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TYPES OF SOLAR HEATING SYSTEMS

1) Thermosiphon systems

It is one of the most basic and well designed solar water heater systems. This is a tremendous investment in saving energy for heating waters for all usage – an investment that will pay for itself several times over through the years that it works. The monobloc thermosyphon solar water heater is one of the least complex, most affordable and most cost effective investments for selecting a solar energy application product.

The water tank of a thermosyphon system itself usually does not require any pumps and controllers to operate in its simplest form – using the pressure of the water connection in house would allow the system to operate effectively as an on-demand hot water system, heating the water in the tank to well over 60 degrees (under fair conditions) before it enters house to be used.

2) Forced circulation systems

Forced heating systems are the ideal solution for producing large quantities of hot water: for buildings with numerous apartments, nursing homes and for places that have a very high consumption of water such as hotels, restaurants, sports centers or gyms with showers…

Forced circulation systems use electrical pumps, valves, sensors and controller to circulate water or other heat-transfer fluids through the collectors. This enables a high degree of flexibility in the positioning of the system components. For example, the tank can be installed in a basement. In addition  the system can operate with a series of collectors to supply heated water to several large tanks, making it suitable for hotels, swimming pools and other commercial applications.

3) Drain back systems

Drainback systems are closed-loop, indirect, active systems. The water contained in an unpressurized, closed loop is pumped through the collectors and is separate from the end-use water being heated through a heat exchanger. When the pump is off, the heat-transfer fluid drains out of the properly sloped collectors and pipe, leaving them empty and protected from freezing.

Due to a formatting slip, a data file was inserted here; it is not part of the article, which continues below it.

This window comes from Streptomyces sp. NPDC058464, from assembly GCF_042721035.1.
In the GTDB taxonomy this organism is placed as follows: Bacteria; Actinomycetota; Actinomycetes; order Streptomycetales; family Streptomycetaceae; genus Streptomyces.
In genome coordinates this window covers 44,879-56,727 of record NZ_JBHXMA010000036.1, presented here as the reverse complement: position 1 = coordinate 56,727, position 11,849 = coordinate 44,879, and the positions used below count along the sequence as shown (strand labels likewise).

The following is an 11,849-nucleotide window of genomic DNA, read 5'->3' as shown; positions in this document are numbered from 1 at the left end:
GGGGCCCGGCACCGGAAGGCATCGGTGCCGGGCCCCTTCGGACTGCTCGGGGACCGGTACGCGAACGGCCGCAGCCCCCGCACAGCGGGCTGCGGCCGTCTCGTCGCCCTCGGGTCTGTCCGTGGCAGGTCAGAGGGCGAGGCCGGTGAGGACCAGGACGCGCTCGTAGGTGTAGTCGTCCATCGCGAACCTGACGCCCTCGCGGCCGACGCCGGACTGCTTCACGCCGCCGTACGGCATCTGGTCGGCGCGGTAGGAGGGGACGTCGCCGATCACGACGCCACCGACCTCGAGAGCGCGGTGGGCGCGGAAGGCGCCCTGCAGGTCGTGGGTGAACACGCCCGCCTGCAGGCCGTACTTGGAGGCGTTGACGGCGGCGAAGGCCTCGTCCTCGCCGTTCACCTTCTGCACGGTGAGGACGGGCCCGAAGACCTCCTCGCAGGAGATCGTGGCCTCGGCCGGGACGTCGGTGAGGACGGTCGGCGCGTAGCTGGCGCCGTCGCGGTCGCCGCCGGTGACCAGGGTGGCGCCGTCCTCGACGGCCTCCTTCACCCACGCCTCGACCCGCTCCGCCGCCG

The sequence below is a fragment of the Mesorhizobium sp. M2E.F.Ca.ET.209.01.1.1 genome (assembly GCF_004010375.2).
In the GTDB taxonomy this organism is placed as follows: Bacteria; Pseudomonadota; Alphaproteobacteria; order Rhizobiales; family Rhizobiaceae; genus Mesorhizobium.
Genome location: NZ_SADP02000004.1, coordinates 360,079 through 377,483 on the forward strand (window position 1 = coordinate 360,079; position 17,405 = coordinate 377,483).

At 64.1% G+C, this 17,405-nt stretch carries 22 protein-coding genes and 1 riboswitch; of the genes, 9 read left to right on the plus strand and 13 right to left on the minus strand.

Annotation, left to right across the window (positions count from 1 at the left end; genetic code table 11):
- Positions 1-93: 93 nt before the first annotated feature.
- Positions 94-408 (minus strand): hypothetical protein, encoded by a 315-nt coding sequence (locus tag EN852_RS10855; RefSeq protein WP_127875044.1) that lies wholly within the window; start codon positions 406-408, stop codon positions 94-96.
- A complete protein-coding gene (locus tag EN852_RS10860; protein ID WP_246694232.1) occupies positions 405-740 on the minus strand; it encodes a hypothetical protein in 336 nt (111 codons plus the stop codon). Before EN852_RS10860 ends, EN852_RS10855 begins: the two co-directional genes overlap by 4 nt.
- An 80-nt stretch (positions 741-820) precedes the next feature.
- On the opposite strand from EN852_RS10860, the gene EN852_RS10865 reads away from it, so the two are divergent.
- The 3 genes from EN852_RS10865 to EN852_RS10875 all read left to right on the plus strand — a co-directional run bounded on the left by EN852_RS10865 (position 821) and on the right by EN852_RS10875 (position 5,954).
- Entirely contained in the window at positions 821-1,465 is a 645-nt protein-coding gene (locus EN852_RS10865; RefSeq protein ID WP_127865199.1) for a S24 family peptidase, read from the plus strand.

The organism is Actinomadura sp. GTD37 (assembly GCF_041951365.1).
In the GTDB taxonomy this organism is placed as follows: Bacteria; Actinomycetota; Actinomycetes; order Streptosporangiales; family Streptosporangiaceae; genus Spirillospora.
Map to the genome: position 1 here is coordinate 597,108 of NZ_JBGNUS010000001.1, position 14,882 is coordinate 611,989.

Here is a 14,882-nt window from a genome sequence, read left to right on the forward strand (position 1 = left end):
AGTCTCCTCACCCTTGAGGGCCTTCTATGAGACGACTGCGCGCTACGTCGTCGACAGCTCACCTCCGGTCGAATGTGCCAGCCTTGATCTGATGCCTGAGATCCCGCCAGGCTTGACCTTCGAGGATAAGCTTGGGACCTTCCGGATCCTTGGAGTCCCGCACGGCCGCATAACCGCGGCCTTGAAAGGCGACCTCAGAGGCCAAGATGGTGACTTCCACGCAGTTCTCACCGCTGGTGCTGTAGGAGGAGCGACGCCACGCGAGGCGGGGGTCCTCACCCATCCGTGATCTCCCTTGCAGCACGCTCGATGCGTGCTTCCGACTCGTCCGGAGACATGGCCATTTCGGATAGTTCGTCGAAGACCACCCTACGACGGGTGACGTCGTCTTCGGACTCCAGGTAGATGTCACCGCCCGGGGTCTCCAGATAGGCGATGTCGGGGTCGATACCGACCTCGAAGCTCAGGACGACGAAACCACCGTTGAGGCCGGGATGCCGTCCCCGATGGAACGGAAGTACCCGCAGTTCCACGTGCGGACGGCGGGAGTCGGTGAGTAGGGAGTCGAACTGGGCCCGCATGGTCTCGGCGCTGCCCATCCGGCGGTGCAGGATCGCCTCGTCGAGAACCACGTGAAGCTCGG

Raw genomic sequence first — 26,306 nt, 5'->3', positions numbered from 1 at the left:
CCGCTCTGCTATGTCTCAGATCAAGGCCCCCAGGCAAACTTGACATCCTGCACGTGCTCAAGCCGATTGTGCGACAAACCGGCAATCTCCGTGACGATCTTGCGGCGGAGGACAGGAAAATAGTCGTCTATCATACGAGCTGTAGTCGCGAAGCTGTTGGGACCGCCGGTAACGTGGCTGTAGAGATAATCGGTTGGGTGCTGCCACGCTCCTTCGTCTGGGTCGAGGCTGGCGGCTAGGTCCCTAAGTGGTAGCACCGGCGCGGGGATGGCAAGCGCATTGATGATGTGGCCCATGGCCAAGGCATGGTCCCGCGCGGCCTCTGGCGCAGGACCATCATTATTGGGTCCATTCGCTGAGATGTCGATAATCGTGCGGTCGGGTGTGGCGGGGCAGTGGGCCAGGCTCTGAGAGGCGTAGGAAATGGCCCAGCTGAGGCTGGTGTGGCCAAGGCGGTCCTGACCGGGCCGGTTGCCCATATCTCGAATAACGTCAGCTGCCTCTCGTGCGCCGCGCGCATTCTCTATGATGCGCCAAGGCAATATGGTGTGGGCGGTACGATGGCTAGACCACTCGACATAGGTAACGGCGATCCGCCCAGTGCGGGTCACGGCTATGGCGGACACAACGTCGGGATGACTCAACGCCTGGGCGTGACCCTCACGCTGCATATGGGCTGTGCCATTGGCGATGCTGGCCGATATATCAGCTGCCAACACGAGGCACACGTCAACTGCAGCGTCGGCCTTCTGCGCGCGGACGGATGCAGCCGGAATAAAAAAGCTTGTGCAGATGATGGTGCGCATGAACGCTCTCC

The basic components of a drainback system are:

  1.       – A storage tank.
  2.       – One or more solar collectors.
  3.    – A differential controller, which monitors the water temperature in the tank and the collector temperature. When the collector temperature exceeds the storage temperature by a set differential (number of degrees), the controller activates the pump.

Drainback systems have many advantages compared to other types of SHW systems. Because it needs an air space in order to drain, the loop is not pressurized. Less stress is placed on solder joints, threaded fittings, and gaskets. Furthermore, there are no motorized valves to fail, and the system does not rely on electricity to maintain freeze protection. If the power goes out, the pump shuts off and the water drains from the collectors back into the reservoir.

Drain Back Tanks are designed to allow the solar collectors to drain all water from the collector and related pipe connections into the drain back tank reservoir to protect the system from freezing and overheating. Drain back systems are a smart choice when designing a solar thermal system to supplement central heating and domestic hot water heating components. Maintenance is reduced when compared to a pressurized glycol system.

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